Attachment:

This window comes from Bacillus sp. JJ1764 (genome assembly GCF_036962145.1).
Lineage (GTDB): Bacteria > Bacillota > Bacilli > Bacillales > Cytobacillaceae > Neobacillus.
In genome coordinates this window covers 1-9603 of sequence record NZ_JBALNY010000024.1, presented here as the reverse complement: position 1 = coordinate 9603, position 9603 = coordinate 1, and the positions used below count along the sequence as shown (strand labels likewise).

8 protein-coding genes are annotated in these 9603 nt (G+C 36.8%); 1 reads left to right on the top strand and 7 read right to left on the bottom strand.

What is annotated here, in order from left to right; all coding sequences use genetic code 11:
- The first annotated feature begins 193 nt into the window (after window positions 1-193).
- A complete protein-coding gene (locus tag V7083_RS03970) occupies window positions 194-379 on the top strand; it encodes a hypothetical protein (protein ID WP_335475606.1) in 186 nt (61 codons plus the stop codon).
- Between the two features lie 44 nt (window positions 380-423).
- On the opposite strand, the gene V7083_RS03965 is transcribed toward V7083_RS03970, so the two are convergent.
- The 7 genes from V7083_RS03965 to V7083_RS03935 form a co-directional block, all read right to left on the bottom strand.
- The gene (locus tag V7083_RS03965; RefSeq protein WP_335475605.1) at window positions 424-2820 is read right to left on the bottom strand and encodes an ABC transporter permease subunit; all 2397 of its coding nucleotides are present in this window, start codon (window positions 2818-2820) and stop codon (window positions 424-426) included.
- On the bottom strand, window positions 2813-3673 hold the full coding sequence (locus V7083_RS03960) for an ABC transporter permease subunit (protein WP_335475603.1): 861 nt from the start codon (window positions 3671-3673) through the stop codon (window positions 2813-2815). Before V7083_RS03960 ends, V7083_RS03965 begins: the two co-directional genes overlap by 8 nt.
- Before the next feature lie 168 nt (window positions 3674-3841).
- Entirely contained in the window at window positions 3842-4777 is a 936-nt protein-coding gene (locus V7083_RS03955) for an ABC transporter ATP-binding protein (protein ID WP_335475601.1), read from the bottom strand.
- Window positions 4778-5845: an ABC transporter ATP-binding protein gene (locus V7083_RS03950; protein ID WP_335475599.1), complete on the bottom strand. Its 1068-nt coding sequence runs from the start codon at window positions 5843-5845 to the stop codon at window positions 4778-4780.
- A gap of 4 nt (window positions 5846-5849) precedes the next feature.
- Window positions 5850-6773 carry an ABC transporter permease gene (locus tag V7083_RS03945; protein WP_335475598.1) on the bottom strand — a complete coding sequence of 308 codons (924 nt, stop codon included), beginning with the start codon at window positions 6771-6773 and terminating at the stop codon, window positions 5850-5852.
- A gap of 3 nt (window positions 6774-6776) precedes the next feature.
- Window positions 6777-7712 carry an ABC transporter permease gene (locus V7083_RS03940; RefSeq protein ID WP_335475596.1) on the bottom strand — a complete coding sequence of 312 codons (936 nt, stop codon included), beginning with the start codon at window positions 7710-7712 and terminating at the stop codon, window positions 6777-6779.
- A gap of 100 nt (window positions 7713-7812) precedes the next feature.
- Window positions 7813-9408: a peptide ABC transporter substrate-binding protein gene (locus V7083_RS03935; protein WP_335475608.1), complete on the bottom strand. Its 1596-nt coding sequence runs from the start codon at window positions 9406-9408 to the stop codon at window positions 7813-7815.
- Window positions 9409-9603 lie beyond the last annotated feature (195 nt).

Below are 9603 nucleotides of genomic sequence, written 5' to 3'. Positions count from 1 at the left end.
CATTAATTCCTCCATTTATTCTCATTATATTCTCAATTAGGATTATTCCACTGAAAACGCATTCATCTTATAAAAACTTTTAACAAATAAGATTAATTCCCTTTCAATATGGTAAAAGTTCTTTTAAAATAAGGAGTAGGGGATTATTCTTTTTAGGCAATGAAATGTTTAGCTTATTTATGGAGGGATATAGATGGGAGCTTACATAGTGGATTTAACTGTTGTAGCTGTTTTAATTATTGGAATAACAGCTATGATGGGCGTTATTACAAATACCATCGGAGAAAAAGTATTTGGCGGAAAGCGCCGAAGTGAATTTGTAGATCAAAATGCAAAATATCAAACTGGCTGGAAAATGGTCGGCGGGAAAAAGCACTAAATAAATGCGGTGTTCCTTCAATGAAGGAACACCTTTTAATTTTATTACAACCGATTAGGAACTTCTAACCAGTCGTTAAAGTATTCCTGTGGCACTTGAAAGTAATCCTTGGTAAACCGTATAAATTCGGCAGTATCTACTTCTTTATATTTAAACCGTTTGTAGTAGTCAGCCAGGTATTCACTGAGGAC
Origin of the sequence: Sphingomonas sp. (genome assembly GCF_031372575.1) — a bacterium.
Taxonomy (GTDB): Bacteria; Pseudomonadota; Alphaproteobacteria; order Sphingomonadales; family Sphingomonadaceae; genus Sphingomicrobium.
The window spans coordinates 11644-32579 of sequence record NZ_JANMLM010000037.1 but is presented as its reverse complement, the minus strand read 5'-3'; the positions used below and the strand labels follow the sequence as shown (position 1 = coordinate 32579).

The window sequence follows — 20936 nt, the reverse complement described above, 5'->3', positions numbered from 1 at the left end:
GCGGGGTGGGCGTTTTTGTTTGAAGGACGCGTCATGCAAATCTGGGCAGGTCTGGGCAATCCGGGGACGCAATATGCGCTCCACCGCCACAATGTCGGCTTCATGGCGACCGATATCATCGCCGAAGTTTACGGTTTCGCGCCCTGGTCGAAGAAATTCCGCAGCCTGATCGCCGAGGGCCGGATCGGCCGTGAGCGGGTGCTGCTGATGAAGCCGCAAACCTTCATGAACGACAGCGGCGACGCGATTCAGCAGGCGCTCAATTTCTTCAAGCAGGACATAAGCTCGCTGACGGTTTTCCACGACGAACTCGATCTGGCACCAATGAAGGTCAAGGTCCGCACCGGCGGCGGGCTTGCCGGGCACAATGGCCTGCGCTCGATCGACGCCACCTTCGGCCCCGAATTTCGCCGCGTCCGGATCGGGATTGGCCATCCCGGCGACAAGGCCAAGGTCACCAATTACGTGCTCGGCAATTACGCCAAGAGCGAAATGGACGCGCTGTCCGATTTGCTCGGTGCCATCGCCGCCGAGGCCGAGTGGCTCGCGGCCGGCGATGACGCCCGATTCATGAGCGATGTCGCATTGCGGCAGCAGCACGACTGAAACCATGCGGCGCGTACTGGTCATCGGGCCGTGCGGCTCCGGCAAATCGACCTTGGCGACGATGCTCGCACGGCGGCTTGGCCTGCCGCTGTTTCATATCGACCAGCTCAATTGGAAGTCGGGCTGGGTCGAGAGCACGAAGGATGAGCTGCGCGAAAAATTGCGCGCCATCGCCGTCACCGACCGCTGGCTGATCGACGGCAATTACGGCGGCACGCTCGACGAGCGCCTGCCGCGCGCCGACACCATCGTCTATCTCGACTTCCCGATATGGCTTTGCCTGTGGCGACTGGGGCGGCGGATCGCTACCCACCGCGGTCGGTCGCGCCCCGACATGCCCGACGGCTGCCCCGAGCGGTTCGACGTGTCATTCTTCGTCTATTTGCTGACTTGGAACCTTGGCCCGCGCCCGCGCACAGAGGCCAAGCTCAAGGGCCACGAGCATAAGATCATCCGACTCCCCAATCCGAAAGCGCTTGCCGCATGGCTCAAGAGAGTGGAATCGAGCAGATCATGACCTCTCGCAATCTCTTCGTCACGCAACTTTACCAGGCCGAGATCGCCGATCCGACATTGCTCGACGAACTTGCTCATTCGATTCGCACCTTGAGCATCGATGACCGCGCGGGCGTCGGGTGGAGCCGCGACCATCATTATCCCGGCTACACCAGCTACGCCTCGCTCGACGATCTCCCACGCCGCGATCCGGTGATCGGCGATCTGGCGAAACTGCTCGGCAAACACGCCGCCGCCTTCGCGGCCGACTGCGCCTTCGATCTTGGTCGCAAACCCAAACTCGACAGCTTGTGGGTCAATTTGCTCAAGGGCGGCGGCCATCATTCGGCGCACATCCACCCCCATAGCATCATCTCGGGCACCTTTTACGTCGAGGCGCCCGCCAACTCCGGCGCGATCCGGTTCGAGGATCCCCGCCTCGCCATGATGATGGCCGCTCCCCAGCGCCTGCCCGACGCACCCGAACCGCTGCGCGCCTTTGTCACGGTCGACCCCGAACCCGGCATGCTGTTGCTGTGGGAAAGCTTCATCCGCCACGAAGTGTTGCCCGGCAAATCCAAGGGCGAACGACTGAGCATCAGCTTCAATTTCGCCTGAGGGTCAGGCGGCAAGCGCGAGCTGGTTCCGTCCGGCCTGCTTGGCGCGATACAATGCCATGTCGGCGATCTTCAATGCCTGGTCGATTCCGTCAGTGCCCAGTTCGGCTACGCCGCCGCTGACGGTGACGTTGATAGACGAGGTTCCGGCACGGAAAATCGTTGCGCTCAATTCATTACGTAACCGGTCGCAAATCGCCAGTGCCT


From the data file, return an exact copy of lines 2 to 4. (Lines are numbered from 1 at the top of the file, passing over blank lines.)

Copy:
Lineage (GTDB): Bacteria > Bacillota > Bacilli > Bacillales > Cytobacillaceae > Neobacillus.
In genome coordinates this window covers 1-9603 of sequence record NZ_JBALNY010000024.1, presented here as the reverse complement: position 1 = coordinate 9603, position 9603 = coordinate 1, and the positions used below count along the sequence as shown (strand labels likewise).

8 protein-coding genes are annotated in these 9603 nt (G+C 36.8%); 1 reads left to right on the top strand and 7 read right to left on the bottom strand.